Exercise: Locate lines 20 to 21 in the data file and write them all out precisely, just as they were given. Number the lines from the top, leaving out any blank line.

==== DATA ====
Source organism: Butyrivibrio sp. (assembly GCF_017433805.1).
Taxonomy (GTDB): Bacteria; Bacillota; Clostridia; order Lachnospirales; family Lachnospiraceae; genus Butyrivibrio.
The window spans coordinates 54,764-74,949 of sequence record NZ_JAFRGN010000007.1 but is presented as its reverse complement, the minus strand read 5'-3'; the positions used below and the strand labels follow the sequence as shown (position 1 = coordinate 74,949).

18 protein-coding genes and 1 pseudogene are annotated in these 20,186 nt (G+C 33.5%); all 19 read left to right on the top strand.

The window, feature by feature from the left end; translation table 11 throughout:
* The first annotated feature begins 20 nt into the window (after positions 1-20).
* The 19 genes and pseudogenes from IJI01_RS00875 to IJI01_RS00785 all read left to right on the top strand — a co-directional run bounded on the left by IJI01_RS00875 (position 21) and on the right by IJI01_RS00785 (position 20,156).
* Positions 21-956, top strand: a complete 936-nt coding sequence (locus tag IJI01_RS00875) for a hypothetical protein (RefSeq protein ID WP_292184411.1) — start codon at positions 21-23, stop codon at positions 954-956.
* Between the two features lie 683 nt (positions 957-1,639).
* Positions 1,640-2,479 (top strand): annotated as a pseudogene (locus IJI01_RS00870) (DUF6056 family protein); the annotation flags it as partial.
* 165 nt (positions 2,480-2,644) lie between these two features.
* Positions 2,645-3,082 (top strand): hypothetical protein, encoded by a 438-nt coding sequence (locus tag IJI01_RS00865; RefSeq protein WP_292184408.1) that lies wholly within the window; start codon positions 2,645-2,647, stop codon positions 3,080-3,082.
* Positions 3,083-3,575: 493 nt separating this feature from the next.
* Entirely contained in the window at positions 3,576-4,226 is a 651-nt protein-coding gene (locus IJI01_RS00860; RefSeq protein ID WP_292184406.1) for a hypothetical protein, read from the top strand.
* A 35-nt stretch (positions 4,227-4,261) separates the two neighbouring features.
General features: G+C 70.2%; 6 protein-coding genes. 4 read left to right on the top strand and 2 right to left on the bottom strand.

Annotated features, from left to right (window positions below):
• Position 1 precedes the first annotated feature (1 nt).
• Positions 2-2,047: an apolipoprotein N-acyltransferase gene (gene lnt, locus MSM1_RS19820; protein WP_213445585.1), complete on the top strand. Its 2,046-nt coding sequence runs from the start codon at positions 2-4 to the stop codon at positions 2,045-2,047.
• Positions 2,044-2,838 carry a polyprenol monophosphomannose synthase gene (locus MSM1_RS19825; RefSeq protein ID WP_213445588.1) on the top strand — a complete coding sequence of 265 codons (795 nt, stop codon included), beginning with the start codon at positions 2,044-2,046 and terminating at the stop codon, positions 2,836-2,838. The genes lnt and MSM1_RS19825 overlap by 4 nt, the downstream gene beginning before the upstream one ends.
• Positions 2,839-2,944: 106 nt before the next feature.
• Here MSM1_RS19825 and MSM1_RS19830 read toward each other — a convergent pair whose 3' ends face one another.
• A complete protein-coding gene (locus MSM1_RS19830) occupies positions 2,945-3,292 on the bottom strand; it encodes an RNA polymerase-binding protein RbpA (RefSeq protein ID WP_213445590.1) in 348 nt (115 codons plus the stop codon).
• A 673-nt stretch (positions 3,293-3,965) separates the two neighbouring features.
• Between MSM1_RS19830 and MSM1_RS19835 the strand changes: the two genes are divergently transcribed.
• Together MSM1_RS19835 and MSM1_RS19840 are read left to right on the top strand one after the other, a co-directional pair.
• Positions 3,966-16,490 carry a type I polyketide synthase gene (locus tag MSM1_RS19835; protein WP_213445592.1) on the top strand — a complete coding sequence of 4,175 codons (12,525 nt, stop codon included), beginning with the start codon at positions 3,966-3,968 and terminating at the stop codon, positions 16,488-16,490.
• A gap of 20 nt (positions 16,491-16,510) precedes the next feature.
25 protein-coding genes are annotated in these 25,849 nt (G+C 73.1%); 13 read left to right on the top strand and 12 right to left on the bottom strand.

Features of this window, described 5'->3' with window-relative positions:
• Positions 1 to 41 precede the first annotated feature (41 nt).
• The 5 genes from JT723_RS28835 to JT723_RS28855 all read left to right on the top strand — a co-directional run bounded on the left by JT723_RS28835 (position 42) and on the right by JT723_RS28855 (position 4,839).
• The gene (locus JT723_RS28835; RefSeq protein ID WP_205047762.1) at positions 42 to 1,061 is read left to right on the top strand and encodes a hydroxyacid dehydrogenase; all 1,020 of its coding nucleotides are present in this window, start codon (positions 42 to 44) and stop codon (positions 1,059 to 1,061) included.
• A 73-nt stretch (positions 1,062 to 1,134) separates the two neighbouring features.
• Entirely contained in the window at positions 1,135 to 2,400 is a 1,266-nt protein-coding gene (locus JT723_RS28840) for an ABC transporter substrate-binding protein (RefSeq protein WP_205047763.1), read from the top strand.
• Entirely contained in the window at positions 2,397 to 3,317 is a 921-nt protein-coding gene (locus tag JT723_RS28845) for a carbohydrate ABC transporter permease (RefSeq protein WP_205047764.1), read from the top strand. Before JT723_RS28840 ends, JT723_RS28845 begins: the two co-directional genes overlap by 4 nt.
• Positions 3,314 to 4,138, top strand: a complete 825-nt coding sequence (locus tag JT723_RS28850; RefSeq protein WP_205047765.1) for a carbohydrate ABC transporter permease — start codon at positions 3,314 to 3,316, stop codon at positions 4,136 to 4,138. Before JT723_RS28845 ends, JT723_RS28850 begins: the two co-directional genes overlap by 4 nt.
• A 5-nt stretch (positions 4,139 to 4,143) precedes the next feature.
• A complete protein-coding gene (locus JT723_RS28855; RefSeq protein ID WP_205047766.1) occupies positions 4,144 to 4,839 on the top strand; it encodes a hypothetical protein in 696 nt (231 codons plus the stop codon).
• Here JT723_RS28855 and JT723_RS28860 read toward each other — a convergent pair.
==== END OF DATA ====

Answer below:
• Positions 2,044-2,838 carry a polyprenol monophosphomannose synthase gene (locus MSM1_RS19825; RefSeq protein ID WP_213445588.1) on the top strand — a complete coding sequence of 265 codons (795 nt, stop codon included), beginning with the start codon at positions 2,044-2,046 and terminating at the stop codon, positions 2,836-2,838. The genes lnt and MSM1_RS19825 overlap by 4 nt, the downstream gene beginning before the upstream one ends.
• Positions 2,839-2,944: 106 nt before the next feature.